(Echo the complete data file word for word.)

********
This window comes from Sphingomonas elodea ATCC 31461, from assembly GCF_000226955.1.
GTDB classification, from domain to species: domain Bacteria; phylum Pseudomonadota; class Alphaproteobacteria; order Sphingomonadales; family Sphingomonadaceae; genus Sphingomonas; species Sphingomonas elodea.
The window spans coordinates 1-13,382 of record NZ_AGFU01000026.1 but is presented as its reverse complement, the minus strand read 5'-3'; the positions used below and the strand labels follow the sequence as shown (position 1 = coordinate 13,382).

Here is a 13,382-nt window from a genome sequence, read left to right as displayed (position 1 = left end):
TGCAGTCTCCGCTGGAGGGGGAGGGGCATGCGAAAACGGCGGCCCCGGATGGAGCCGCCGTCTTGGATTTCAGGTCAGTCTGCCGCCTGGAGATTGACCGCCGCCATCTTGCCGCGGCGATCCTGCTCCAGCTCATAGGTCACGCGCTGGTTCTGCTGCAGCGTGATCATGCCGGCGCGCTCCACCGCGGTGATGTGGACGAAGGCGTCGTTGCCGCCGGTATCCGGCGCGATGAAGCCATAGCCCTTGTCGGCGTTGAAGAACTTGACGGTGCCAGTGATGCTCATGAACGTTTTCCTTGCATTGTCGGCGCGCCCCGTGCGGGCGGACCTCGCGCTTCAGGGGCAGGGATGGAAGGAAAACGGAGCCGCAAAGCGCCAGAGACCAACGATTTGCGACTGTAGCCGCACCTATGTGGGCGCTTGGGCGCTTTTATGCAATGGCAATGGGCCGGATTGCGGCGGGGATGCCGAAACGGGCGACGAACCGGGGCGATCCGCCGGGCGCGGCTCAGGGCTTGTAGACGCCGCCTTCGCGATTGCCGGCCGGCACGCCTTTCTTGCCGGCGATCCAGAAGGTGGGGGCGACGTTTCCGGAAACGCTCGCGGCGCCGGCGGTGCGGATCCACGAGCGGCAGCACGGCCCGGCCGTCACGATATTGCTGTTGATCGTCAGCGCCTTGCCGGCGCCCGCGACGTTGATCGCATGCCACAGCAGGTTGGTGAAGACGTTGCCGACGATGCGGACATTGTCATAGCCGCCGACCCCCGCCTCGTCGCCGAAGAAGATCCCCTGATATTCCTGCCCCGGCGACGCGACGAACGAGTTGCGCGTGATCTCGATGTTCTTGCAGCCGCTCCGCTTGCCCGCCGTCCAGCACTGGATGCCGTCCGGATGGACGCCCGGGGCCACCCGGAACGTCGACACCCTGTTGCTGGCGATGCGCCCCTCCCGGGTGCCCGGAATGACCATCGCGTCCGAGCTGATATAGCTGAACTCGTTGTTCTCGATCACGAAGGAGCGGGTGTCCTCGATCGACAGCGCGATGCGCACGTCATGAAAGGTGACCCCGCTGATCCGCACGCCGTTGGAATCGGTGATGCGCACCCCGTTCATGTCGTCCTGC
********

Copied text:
This window comes from Sphingomonas elodea ATCC 31461, from assembly GCF_000226955.1.
GTDB classification, from domain to species: domain Bacteria; phylum Pseudomonadota; class Alphaproteobacteria; order Sphingomonadales; family Sphingomonadaceae; genus Sphingomonas; species Sphingomonas elodea.
The window spans coordinates 1-13,382 of record NZ_AGFU01000026.1 but is presented as its reverse complement, the minus strand read 5'-3'; the positions used below and the strand labels follow the sequence as shown (position 1 = coordinate 13,382).

Here is a 13,382-nt window from a genome sequence, read left to right as displayed (position 1 = left end):
TGCAGTCTCCGCTGGAGGGGGAGGGGCATGCGAAAACGGCGGCCCCGGATGGAGCCGCCGTCTTGGATTTCAGGTCAGTCTGCCGCCTGGAGATTGACCGCCGCCATCTTGCCGCGGCGATCCTGCTCCAGCTCATAGGTCACGCGCTGGTTCTGCTGCAGCGTGATCATGCCGGCGCGCTCCACCGCGGTGATGTGGACGAAGGCGTCGTTGCCGCCGGTATCCGGCGCGATGAAGCCATAGCCCTTGTCGGCGTTGAAGAACTTGACGGTGCCAGTGATGCTCATGAACGTTTTCCTTGCATTGTCGGCGCGCCCCGTGCGGGCGGACCTCGCGCTTCAGGGGCAGGGATGGAAGGAAAACGGAGCCGCAAAGCGCCAGAGACCAACGATTTGCGACTGTAGCCGCACCTATGTGGGCGCTTGGGCGCTTTTATGCAATGGCAATGGGCCGGATTGCGGCGGGGATGCCGAAACGGGCGACGAACCGGGGCGATCCGCCGGGCGCGGCTCAGGGCTTGTAGACGCCGCCTTCGCGATTGCCGGCCGGCACGCCTTTCTTGCCGGCGATCCAGAAGGTGGGGGCGACGTTTCCGGAAACGCTCGCGGCGCCGGCGGTGCGGATCCACGAGCGGCAGCACGGCCCGGCCGTCACGATATTGCTGTTGATCGTCAGCGCCTTGCCGGCGCCCGCGACGTTGATCGCATGCCACAGCAGGTTGGTGAAGACGTTGCCGACGATGCGGACATTGTCATAGCCGCCGACCCCCGCCTCGTCGCCGAAGAAGATCCCCTGATATTCCTGCCCCGGCGACGCGACGAACGAGTTGCGCGTGATCTCGATGTTCTTGCAGCCGCTCCGCTTGCCCGCCGTCCAGCACTGGATGCCGTCCGGATGGACGCCCGGGGCCACCCGGAACGTCGACACCCTGTTGCTGGCGATGCGCCCCTCCCGGGTGCCCGGAATGACCATCGCGTCCGAGCTGATATAGCTGAACTCGTTGTTCTCGATCACGAAGGAGCGGGTGTCCTCGATCGACAGCGCGATGCGCACGTCATGAAAGGTGACCCCGCTGATCCGCACGCCGTTGGAATCGGTGATGCGCACCCCGTTCATGTCGTCCTGC